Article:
I'd love to see a catalog of data structures that documented those characteristics; do you know of a good resource like that?
For me personally, the best resource has been simply to work through famous papers in the space. Blogs like the Morning Paper, centered around breaking down papers, are also helpful.
I mostly disagree. You won't need to implement them, but a working knowledge of the basics is the basis of any performance analysis and can make a huge difference in system performance in day to day programming. At some point all the small inefficiencies also add up.
I would go so far as to say that data structures and basic algorithms (e.g. Dijkstra) are more important to become a competent engineer than any of the practical tools he listed. It's like the difference between a mechanic and a mechanical engineer.
There is also a reason they are taught very early in a computer science degree.
To use your mechanic and mechanical engineer analogy: They're not even mechanics, they simply change the oil and light bulbs from time to time, along with cleaning the interior.
Not saying that it's not useful - you'd get a much better understanding of things...but this obsession with learning everything under the sun just to be "ready" for the job is overkill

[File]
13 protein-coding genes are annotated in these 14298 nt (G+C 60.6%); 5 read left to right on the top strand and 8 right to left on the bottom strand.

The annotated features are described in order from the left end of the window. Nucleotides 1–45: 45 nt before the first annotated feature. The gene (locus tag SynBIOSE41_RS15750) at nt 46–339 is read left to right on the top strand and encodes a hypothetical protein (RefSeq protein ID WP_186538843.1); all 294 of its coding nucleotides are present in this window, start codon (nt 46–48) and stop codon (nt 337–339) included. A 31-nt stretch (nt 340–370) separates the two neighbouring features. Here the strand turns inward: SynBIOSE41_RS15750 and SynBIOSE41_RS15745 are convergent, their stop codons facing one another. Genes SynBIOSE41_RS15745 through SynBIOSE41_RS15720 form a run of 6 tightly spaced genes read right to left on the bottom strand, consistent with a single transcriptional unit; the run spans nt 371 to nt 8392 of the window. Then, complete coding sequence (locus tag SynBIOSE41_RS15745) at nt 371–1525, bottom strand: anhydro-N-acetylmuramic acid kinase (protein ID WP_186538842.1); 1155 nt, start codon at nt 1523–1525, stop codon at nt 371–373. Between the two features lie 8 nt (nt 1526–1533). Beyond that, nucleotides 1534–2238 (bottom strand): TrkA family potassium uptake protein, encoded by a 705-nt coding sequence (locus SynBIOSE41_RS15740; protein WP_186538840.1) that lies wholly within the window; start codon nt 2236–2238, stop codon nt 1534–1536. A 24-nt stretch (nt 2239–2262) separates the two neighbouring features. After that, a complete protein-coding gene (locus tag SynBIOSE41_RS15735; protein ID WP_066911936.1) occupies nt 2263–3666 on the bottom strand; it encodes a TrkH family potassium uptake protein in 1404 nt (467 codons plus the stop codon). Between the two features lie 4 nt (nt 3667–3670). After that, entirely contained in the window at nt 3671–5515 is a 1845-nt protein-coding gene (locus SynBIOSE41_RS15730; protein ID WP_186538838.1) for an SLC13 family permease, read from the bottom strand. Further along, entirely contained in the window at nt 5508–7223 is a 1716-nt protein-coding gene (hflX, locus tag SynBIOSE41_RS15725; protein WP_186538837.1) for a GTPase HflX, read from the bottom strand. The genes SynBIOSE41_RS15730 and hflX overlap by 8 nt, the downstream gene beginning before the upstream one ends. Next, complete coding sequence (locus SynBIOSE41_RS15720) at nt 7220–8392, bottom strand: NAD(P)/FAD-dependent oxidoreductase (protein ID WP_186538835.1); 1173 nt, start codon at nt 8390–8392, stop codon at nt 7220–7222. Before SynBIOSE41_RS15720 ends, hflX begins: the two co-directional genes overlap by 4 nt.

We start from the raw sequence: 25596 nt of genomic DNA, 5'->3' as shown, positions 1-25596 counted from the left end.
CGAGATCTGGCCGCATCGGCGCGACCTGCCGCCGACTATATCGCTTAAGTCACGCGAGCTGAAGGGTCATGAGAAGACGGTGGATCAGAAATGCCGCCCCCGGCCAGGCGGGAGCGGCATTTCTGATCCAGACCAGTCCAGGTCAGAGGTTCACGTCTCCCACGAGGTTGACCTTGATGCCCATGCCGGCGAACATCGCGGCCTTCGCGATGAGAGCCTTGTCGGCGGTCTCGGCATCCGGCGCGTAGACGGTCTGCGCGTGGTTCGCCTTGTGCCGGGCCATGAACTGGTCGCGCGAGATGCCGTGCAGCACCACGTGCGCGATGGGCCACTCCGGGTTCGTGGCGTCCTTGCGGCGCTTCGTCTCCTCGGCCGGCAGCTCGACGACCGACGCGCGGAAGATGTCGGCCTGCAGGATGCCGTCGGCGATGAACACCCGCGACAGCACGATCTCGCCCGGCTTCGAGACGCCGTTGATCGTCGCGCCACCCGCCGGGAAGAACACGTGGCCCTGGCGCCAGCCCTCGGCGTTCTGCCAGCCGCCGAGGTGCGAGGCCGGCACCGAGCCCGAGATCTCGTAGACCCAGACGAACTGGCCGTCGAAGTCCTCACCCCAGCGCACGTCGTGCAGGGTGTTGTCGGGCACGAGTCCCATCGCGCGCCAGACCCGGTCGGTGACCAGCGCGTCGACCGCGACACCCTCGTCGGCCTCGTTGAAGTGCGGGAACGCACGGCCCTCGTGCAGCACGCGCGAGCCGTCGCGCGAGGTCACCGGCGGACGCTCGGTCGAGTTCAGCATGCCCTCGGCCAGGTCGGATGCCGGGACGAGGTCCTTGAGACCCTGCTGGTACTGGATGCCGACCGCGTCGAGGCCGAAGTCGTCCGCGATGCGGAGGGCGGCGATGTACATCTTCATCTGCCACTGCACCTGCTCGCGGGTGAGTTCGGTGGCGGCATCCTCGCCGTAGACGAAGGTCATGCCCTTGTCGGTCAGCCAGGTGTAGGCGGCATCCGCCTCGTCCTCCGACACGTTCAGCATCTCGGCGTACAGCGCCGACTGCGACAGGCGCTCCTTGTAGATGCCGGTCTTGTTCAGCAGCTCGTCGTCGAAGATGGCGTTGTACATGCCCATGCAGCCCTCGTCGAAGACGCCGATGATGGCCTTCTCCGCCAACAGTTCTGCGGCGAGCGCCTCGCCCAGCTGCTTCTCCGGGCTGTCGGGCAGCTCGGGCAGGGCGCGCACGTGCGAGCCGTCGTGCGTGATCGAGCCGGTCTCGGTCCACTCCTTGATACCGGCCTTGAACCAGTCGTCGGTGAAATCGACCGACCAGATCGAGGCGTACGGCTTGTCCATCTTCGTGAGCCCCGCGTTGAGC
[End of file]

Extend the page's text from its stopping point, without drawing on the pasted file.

Yes, the majority of work is on solved problems and we need far more mechanics than engineers. But it's not such a clear cut and a lot of actual software engineers work on solved problems most of their time and only spend a small amount of time on the engineering part (which is probably similar to other engineering disciplines). But when you spend the small amount of time on engineering work these basics are important and I realized multiple times that I could make better decisions because of it. And I'm kind of certain that's the case for most engineers with an academic background or self-taught basics though they might not even realize it.
In my experience knowing how to implement such things isn't very useful in daily practical programming. Knowing that they exist, what problems they solve, the pros and cons that is incredibly useful day to day. Especially if you can recognize when you've accidentally strayed into implementing one of them under the guise of solving a business problem. You can then apply known patterns or have the foresight to say "Yo this is a solved problem, let's find a library"